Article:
17. Bozinovic, G. and Oleksiak, M.F., 2010. Genomic approaches with natural fish populations from polluted environments. Environmental Toxicology and Chemistry, DOI: 10.1002/etc.403: p. eprint.
18. Crawford, D.L. and Oleksiak, M.F., 2007. The biological importance of measuring individual variation. Journal of Experimental Biology, 210(9): p. 1613-1621.
19. Crawford, D.L. and Powers, D.A., 1990. Molecular Adaptation to the Thermal Environment: Genetic and Physiological Mechanisms., in Molecular Evolution: Proceeding of a UCLA Colloquium 1989, Clegg, M.T. and O'Brien, S.J., Editors. Wiley-Liss: New York. p. 213-222.
20. Crawford, D.L., Segal, J.A., and Barnett, J.L., 1999. Evolutionary analysis of TATA-less proximal promoter function. Molecular Biology & Evolution, 16(2): p. 194-207.
21. Oleksiak, M., F. and Crawford Douglas, L., 2006. Functional Genomics in Fishes, Insights into Physiological Complexity, in The Physiology of Fishes, Evan, D. and Claiborne, J., Editors. CRC Press: Boca Raton. p. 523-550.
22. Oleksiak, M.F., Kolell, K., and Crawford, D.L., 2001. The utility of natural populations for microarray analyses: isolation of genes necessary for functional genomic studies. Marine Biotechnology, 3: p. S203-S211.
23. Williams, D.A., Brown, S.D., and Crawford, D.L., 2008. Contemporary and historical influences on the genetic structure of the estuarine-dependent Gulf killifish Fundulus grandis. Marine Ecology-Progress Series, 373: p. 111-121.
24. Williams, L.M. and Oleksiak, M.F., 2008. Signatures of selection in natural populations adapted to chronic pollution. BMC Evolutionary Biology, 8: p. 282.
25. Hermisson, J. and Pennings, P.S., 2005. Soft sweeps: molecular population genetics of adaptation from standing genetic variation. Genetics, 169(4): p. 2335-2352.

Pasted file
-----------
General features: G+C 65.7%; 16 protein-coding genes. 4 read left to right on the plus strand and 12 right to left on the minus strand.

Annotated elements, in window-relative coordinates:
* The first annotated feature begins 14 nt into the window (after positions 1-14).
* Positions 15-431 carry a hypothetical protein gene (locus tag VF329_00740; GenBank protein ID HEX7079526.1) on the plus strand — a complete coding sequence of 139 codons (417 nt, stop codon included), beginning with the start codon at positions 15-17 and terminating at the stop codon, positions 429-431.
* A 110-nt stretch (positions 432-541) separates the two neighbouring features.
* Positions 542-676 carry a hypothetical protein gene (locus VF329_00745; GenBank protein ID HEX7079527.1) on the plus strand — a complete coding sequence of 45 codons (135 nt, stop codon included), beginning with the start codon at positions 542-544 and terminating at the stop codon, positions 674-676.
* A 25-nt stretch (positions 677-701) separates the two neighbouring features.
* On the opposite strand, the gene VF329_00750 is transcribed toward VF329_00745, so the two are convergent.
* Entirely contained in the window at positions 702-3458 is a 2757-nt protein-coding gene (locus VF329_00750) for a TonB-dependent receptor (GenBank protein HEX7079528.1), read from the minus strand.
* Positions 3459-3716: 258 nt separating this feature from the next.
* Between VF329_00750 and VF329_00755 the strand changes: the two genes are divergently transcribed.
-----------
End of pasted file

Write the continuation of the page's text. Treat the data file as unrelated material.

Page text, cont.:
26. Orr, H.A., 1998. The population genetics of adaptation - the distribution of factors fixed during adaptive evolution. Evolution, 52(4): p. 935-949.
27. Rockman, M.V., 2011. THE QTN PROGRAM AND THE ALLELES THAT MATTER FOR EVOLUTION: ALL THAT'S GOLD DOES NOT GLITTER. Evolution: p. no-no.
28. Segal, J.A., Barnett, J.L., and Crawford, D.L., 1999. Functional analyses of natural variation in Sp1 binding sites of a TATA-less promoter. J Mol Evol, 49: p. 736-749.
29. Scott, C.P., Williams, D.A., and Crawford Douglas, L., 2009. The effect of genetic and environmental variation on gene expression Mol Ecol, 18: p. 2832-2843.
30. Whitehead, A. and Crawford, D.L., 2006. Variation within and among species in gene expression: raw material for evolution. Mol Ecol, 15(5): p. 1197-1211.
31. Paschall, J.E., Oleksiak, M.F., VanWye, J.D., Roach, J.L., Whitehead, J.A., Wyckoff, G.J., . . . Crawford, D.L., 2004. FunnyBase: a Systems Level Functional Annotation of Fundulus ESTs for the Analysis of Gene Expression. BMC Genomics, 5: p. 96.
32. Scott, C.P., VanWye, J., McDonald, M.D., and Crawford, D.L., 2009. Technical analysis of cDNA microarrays. PLoS ONE, 4(2): p. e4486.